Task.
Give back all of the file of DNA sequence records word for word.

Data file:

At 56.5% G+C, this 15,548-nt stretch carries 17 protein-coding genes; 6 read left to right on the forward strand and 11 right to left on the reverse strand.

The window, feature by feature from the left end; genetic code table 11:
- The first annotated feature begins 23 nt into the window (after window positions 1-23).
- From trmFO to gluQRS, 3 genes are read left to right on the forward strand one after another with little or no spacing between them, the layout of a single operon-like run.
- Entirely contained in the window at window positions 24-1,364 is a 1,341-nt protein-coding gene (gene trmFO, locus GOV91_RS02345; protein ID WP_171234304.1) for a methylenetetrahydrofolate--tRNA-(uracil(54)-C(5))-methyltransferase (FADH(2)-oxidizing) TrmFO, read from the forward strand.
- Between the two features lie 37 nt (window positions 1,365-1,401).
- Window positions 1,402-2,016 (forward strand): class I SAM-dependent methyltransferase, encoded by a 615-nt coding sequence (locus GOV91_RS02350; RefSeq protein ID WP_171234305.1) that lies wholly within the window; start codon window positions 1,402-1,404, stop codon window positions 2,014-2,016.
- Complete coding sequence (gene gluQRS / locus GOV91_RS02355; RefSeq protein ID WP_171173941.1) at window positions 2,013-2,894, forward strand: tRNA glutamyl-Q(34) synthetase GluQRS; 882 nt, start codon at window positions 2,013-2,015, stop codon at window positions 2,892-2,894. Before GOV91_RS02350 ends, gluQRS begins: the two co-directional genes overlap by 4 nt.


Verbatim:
At 56.5% G+C, this 15,548-nt stretch carries 17 protein-coding genes; 6 read left to right on the forward strand and 11 right to left on the reverse strand.

The window, feature by feature from the left end; genetic code table 11:
- The first annotated feature begins 23 nt into the window (after window positions 1-23).
- From trmFO to gluQRS, 3 genes are read left to right on the forward strand one after another with little or no spacing between them, the layout of a single operon-like run.
- Entirely contained in the window at window positions 24-1,364 is a 1,341-nt protein-coding gene (gene trmFO, locus GOV91_RS02345; protein ID WP_171234304.1) for a methylenetetrahydrofolate--tRNA-(uracil(54)-C(5))-methyltransferase (FADH(2)-oxidizing) TrmFO, read from the forward strand.
- Between the two features lie 37 nt (window positions 1,365-1,401).
- Window positions 1,402-2,016 (forward strand): class I SAM-dependent methyltransferase, encoded by a 615-nt coding sequence (locus GOV91_RS02350; RefSeq protein ID WP_171234305.1) that lies wholly within the window; start codon window positions 1,402-1,404, stop codon window positions 2,014-2,016.
- Complete coding sequence (gene gluQRS / locus GOV91_RS02355; RefSeq protein ID WP_171173941.1) at window positions 2,013-2,894, forward strand: tRNA glutamyl-Q(34) synthetase GluQRS; 882 nt, start codon at window positions 2,013-2,015, stop codon at window positions 2,892-2,894. Before GOV91_RS02350 ends, gluQRS begins: the two co-directional genes overlap by 4 nt.